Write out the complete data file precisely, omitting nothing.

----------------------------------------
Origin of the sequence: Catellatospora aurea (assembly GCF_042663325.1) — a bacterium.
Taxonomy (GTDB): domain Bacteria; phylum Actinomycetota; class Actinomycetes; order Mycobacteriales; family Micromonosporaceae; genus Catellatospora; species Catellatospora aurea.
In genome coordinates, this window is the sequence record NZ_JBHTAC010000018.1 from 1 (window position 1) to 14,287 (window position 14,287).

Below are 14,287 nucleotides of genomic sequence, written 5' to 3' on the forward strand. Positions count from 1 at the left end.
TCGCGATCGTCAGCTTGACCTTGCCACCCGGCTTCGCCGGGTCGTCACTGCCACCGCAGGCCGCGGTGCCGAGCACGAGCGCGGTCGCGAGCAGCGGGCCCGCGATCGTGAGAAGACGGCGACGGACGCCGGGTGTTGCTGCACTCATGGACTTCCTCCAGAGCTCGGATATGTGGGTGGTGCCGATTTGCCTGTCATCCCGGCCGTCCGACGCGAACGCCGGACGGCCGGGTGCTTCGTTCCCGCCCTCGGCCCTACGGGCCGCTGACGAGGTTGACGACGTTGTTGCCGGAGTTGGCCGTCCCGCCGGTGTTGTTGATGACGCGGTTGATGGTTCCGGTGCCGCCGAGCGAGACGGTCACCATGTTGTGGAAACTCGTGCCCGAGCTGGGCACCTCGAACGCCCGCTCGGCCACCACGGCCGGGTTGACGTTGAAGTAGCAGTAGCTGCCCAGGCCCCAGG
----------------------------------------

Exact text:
Origin of the sequence: Catellatospora aurea (assembly GCF_042663325.1) — a bacterium.
Taxonomy (GTDB): domain Bacteria; phylum Actinomycetota; class Actinomycetes; order Mycobacteriales; family Micromonosporaceae; genus Catellatospora; species Catellatospora aurea.
In genome coordinates, this window is the sequence record NZ_JBHTAC010000018.1 from 1 (window position 1) to 14,287 (window position 14,287).

Below are 14,287 nucleotides of genomic sequence, written 5' to 3' on the forward strand. Positions count from 1 at the left end.
TCGCGATCGTCAGCTTGACCTTGCCACCCGGCTTCGCCGGGTCGTCACTGCCACCGCAGGCCGCGGTGCCGAGCACGAGCGCGGTCGCGAGCAGCGGGCCCGCGATCGTGAGAAGACGGCGACGGACGCCGGGTGTTGCTGCACTCATGGACTTCCTCCAGAGCTCGGATATGTGGGTGGTGCCGATTTGCCTGTCATCCCGGCCGTCCGACGCGAACGCCGGACGGCCGGGTGCTTCGTTCCCGCCCTCGGCCCTACGGGCCGCTGACGAGGTTGACGACGTTGTTGCCGGAGTTGGCCGTCCCGCCGGTGTTGTTGATGACGCGGTTGATGGTTCCGGTGCCGCCGAGCGAGACGGTCACCATGTTGTGGAAACTCGTGCCCGAGCTGGGCACCTCGAACGCCCGCTCGGCCACCACGGCCGGGTTGACGTTGAAGTAGCAGTAGCTGCCCAGGCCCCAGG